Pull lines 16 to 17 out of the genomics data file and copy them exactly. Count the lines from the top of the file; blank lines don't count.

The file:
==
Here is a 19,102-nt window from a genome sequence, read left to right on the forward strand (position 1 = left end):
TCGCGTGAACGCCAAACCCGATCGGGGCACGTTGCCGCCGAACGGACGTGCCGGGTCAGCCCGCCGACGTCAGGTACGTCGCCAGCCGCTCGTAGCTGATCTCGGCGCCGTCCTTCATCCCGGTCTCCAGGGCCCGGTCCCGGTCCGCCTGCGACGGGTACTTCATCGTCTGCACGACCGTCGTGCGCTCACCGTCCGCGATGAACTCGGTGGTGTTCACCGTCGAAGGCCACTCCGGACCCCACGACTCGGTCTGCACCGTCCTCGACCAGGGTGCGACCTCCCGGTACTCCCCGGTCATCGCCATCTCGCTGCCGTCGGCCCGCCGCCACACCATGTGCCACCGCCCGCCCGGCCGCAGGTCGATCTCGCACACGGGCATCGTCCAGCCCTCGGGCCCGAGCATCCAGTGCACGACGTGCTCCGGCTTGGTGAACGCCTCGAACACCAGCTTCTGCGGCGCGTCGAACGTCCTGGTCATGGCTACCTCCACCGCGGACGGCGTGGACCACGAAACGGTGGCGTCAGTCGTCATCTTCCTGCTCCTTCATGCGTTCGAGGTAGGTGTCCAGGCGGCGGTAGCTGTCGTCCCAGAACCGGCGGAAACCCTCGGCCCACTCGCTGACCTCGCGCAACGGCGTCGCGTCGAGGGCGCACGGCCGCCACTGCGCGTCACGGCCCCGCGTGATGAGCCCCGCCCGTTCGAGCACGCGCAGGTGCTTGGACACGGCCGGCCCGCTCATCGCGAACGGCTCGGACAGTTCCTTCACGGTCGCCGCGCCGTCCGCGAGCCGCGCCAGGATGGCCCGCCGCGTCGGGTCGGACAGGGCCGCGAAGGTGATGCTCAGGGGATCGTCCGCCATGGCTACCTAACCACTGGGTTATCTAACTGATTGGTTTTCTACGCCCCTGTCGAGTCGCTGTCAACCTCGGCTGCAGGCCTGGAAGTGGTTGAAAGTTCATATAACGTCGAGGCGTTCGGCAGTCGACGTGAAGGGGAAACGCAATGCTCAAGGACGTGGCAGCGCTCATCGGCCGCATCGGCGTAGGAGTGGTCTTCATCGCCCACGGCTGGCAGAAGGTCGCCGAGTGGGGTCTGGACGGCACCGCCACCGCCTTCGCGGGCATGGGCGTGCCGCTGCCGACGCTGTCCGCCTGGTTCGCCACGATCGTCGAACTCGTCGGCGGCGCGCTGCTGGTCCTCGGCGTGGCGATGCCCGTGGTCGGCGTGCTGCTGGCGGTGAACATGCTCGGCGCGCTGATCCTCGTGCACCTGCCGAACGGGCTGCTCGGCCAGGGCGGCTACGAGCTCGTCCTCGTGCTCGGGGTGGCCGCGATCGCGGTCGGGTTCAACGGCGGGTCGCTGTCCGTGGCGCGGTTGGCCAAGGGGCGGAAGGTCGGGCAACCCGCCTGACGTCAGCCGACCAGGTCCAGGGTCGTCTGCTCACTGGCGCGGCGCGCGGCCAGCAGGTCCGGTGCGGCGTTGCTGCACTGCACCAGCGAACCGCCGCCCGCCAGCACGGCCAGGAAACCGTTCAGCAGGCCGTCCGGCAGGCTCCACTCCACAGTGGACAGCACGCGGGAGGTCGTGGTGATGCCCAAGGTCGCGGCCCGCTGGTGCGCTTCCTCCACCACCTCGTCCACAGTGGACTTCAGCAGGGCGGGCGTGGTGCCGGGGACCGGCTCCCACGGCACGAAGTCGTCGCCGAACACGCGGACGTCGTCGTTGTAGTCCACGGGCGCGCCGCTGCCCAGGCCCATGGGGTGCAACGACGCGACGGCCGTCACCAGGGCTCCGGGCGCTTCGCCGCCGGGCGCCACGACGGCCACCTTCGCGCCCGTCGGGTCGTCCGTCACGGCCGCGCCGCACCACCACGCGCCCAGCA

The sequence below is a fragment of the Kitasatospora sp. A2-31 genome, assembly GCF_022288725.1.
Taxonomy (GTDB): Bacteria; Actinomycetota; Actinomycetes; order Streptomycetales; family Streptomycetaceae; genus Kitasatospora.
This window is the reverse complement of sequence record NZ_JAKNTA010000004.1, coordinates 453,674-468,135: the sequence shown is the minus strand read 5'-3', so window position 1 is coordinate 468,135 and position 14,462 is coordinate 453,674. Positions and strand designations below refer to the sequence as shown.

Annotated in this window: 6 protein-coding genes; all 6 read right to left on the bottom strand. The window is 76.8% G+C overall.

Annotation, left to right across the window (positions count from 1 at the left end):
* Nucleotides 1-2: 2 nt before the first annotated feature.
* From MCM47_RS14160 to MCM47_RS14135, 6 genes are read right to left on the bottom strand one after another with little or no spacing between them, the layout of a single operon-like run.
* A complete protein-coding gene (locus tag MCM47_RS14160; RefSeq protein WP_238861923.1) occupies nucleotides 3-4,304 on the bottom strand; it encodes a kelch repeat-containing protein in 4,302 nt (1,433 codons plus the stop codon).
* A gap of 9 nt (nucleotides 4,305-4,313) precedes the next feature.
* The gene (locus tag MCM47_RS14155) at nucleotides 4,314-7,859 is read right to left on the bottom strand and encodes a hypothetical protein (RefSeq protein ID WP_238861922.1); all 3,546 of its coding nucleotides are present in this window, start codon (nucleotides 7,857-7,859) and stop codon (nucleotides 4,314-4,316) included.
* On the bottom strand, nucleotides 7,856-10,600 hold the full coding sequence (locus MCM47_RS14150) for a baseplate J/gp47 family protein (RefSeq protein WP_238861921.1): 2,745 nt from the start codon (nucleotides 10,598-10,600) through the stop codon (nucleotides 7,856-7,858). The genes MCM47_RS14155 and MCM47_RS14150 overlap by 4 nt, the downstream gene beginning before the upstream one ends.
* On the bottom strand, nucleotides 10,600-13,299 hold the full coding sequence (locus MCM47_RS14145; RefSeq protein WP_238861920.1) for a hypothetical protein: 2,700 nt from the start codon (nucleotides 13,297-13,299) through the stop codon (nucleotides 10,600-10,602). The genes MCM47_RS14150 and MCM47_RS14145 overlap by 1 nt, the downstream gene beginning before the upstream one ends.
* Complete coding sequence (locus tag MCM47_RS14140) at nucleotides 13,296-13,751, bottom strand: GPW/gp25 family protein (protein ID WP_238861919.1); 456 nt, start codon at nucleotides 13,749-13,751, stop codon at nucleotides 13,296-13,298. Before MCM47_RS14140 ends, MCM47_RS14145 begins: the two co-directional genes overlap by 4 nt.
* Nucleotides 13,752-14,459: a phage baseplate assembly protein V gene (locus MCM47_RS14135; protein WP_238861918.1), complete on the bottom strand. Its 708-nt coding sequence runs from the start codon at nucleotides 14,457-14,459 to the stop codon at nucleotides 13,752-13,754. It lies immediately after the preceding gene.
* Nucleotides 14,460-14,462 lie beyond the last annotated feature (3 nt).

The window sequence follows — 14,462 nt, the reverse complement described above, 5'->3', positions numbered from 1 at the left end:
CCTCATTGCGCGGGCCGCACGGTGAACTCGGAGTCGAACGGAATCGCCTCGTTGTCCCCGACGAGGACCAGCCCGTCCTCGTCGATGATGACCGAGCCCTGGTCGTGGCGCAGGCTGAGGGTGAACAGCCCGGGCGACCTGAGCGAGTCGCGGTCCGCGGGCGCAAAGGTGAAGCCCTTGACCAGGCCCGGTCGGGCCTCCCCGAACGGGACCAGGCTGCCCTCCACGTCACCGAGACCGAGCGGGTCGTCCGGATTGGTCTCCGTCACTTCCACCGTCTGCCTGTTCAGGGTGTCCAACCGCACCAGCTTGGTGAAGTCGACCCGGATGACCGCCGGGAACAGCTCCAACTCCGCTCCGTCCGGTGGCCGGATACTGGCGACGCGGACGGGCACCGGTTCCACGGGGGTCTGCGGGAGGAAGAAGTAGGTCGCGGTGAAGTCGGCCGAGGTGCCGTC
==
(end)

* Nucleotides 13,752-14,459: a phage baseplate assembly protein V gene (locus MCM47_RS14135; protein WP_238861918.1), complete on the bottom strand. Its 708-nt coding sequence runs from the start codon at nucleotides 14,457-14,459 to the stop codon at nucleotides 13,752-13,754. It lies immediately after the preceding gene.
* Nucleotides 14,460-14,462 lie beyond the last annotated feature (3 nt).